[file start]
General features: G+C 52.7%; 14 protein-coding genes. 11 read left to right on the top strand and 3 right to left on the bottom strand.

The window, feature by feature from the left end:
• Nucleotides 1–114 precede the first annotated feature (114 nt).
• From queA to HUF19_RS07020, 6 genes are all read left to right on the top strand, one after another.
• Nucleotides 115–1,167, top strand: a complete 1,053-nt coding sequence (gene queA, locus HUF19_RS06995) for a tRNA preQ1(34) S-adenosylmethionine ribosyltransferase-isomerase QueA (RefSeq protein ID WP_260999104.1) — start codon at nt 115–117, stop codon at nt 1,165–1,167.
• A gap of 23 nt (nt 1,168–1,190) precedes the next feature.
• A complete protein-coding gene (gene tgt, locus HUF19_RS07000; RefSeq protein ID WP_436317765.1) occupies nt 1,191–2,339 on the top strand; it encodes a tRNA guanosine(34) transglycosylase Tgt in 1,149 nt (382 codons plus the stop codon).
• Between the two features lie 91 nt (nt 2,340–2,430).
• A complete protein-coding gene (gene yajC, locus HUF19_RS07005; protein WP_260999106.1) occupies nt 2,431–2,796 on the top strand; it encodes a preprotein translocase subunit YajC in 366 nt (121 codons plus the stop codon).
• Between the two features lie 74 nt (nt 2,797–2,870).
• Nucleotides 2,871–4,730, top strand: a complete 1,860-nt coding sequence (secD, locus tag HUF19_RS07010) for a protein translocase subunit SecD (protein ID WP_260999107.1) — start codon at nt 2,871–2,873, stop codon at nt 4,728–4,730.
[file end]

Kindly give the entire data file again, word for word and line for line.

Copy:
General features: G+C 52.7%; 14 protein-coding genes. 11 read left to right on the top strand and 3 right to left on the bottom strand.

The window, feature by feature from the left end:
• Nucleotides 1–114 precede the first annotated feature (114 nt).
• From queA to HUF19_RS07020, 6 genes are all read left to right on the top strand, one after another.
• Nucleotides 115–1,167, top strand: a complete 1,053-nt coding sequence (gene queA, locus HUF19_RS06995) for a tRNA preQ1(34) S-adenosylmethionine ribosyltransferase-isomerase QueA (RefSeq protein ID WP_260999104.1) — start codon at nt 115–117, stop codon at nt 1,165–1,167.
• A gap of 23 nt (nt 1,168–1,190) precedes the next feature.
• A complete protein-coding gene (gene tgt, locus HUF19_RS07000; RefSeq protein ID WP_436317765.1) occupies nt 1,191–2,339 on the top strand; it encodes a tRNA guanosine(34) transglycosylase Tgt in 1,149 nt (382 codons plus the stop codon).
• Between the two features lie 91 nt (nt 2,340–2,430).
• A complete protein-coding gene (gene yajC, locus HUF19_RS07005; protein WP_260999106.1) occupies nt 2,431–2,796 on the top strand; it encodes a preprotein translocase subunit YajC in 366 nt (121 codons plus the stop codon).
• Between the two features lie 74 nt (nt 2,797–2,870).
• Nucleotides 2,871–4,730, top strand: a complete 1,860-nt coding sequence (secD, locus tag HUF19_RS07010) for a protein translocase subunit SecD (protein ID WP_260999107.1) — start codon at nt 2,871–2,873, stop codon at nt 4,728–4,730.